Most Ecuadorians say country is on the ‘wrong path,’ show little enthusiasm for February election

Dec 10, 2020 | 0 comments

According to a Gallup / Cedatos poll released Tuesday, the vast majority of Ecuadorians believe the country is headed in the wrong direction and have little hope that a new government, to be elected in February, will be able to make significant improvements.

In a poll taken last week, Ecuadorians said they were pessimistic about the country’s future and had little interest in the February national elections.

In the poll taken last week, 89.5 percent of respondents said the country is on the “wrong track,” with 57.5 percent saying that the economy is the biggest problem. Only 6.5 percent said Ecuador is on the right path for recovery from the Covid pandemic and the economic crisis while 54.5 percent said they were “pessimistic” about the country’s near-term prospects.

Particularly troubling to pollsters was the fact that there is little interest in the February national elections that will choose a new president and National Assembly. “Of special interest is the low level of hope that respondents showed toward the election and the prospect that a new administration and assembly will set the country on the right path,” Gallup / Cedatos said in its polling notes. “The economic damage inflicted by coronavirus health restrictions has put the country in a generally bad mood although we must point out that we see similar attitudes throughout Latin America.”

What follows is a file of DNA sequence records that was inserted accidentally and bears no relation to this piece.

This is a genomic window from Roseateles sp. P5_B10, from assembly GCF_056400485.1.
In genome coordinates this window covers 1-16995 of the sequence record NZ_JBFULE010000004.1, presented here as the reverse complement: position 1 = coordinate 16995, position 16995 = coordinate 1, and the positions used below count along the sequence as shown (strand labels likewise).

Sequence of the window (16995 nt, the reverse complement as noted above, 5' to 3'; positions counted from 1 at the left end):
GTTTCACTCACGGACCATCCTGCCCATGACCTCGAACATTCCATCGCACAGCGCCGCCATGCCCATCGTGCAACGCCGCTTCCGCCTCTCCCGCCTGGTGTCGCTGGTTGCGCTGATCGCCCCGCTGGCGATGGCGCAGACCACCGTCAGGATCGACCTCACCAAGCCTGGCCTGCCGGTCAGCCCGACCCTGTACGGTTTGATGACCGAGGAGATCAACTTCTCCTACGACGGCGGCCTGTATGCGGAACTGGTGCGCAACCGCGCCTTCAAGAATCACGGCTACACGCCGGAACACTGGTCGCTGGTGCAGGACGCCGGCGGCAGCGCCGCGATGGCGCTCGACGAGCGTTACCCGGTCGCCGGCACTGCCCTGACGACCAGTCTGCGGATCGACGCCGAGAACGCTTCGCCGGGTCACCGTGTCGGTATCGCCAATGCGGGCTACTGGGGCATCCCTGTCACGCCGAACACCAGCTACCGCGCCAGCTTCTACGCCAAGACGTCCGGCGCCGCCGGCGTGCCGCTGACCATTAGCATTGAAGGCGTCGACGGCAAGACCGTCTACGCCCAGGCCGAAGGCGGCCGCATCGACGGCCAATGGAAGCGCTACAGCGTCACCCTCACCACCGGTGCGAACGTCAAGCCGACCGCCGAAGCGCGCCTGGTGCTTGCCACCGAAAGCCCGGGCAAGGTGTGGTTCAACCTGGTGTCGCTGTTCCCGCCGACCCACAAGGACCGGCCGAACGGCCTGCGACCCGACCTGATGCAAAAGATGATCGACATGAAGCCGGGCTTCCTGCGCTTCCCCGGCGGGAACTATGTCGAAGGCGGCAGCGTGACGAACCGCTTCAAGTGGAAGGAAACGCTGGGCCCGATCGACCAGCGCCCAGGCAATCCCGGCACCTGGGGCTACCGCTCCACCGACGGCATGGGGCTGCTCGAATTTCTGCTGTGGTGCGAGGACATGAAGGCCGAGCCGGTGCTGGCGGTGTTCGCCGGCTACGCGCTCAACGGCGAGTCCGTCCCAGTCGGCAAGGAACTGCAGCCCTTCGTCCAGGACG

In addition to the economy, poll respondents listed public indebtedness as Ecuador’s most pressing problem (32.2%), followed by unemployment and underemployment (25.3%), corruption and government mis-management (17%), mis-management of the Covid-19 pandemic (15.8%), crime (6.3%) and education (3.4%).

Only 6.7 percent of the poll’s 1,800 participants said President Lenin Moreno was doing a good job, down from 67 percent in late 2017. Faring even worse, was the National Assembly, which received only a 4.5 percent positive rating.

Two-thirds of respondents said they had “little or no interest” in the February election with 58 percent saying they would not go to the polls at all if voting was not mandated by law.

Asked about their preference of presidential candidates, 23% said they favored right- center Guillermo Lasso, 13 percent would vote for Correista Andrés Arauz while 10.7% favored leftist Yaku Pérez of the indigenous party. Almost 40 percent said they would choose the “none of the candidates” option on election day, a historic high for the category.


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